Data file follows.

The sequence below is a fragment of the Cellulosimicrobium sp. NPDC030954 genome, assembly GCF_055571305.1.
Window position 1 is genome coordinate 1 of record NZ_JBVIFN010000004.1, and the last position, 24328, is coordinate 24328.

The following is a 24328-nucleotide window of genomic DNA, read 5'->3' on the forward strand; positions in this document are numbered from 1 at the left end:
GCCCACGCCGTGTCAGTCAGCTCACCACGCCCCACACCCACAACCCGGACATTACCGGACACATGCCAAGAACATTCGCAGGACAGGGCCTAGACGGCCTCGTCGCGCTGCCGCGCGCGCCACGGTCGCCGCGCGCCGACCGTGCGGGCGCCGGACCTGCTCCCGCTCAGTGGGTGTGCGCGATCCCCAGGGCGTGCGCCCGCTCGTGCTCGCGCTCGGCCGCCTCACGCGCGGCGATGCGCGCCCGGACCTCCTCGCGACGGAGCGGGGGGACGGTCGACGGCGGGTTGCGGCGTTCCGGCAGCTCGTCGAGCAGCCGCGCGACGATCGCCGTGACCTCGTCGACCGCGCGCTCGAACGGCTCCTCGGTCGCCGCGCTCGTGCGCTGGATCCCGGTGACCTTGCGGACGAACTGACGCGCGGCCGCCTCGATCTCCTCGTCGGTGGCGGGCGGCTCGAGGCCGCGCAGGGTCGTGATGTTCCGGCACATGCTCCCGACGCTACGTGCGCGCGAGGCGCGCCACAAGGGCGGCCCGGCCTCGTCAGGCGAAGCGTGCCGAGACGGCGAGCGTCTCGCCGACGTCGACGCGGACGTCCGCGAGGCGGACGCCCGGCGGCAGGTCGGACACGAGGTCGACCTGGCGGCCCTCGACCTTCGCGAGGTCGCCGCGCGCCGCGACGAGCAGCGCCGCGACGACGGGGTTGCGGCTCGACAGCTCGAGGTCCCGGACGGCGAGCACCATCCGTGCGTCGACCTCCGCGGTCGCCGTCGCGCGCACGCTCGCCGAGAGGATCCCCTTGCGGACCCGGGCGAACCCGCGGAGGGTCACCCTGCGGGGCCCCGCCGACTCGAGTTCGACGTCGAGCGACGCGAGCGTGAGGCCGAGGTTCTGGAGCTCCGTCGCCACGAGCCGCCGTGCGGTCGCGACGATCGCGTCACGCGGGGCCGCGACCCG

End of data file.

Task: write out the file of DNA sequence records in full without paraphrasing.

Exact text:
The sequence below is a fragment of the Cellulosimicrobium sp. NPDC030954 genome, assembly GCF_055571305.1.
Window position 1 is genome coordinate 1 of record NZ_JBVIFN010000004.1, and the last position, 24328, is coordinate 24328.

The following is a 24328-nucleotide window of genomic DNA, read 5'->3' on the forward strand; positions in this document are numbered from 1 at the left end:
GCCCACGCCGTGTCAGTCAGCTCACCACGCCCCACACCCACAACCCGGACATTACCGGACACATGCCAAGAACATTCGCAGGACAGGGCCTAGACGGCCTCGTCGCGCTGCCGCGCGCGCCACGGTCGCCGCGCGCCGACCGTGCGGGCGCCGGACCTGCTCCCGCTCAGTGGGTGTGCGCGATCCCCAGGGCGTGCGCCCGCTCGTGCTCGCGCTCGGCCGCCTCACGCGCGGCGATGCGCGCCCGGACCTCCTCGCGACGGAGCGGGGGGACGGTCGACGGCGGGTTGCGGCGTTCCGGCAGCTCGTCGAGCAGCCGCGCGACGATCGCCGTGACCTCGTCGACCGCGCGCTCGAACGGCTCCTCGGTCGCCGCGCTCGTGCGCTGGATCCCGGTGACCTTGCGGACGAACTGACGCGCGGCCGCCTCGATCTCCTCGTCGGTGGCGGGCGGCTCGAGGCCGCGCAGGGTCGTGATGTTCCGGCACATGCTCCCGACGCTACGTGCGCGCGAGGCGCGCCACAAGGGCGGCCCGGCCTCGTCAGGCGAAGCGTGCCGAGACGGCGAGCGTCTCGCCGACGTCGACGCGGACGTCCGCGAGGCGGACGCCCGGCGGCAGGTCGGACACGAGGTCGACCTGGCGGCCCTCGACCTTCGCGAGGTCGCCGCGCGCCGCGACGAGCAGCGCCGCGACGACGGGGTTGCGGCTCGACAGCTCGAGGTCCCGGACGGCGAGCACCATCCGTGCGTCGACCTCCGCGGTCGCCGTCGCGCGCACGCTCGCCGAGAGGATCCCCTTGCGGACCCGGGCGAACCCGCGGAGGGTCACCCTGCGGGGCCCCGCCGACTCGAGTTCGACGTCGAGCGACGCGAGCGTGAGGCCGAGGTTCTGGAGCTCCGTCGCCACGAGCCGCCGTGCGGTCGCGACGATCGCGTCACGCGGGGCCGCGACCCG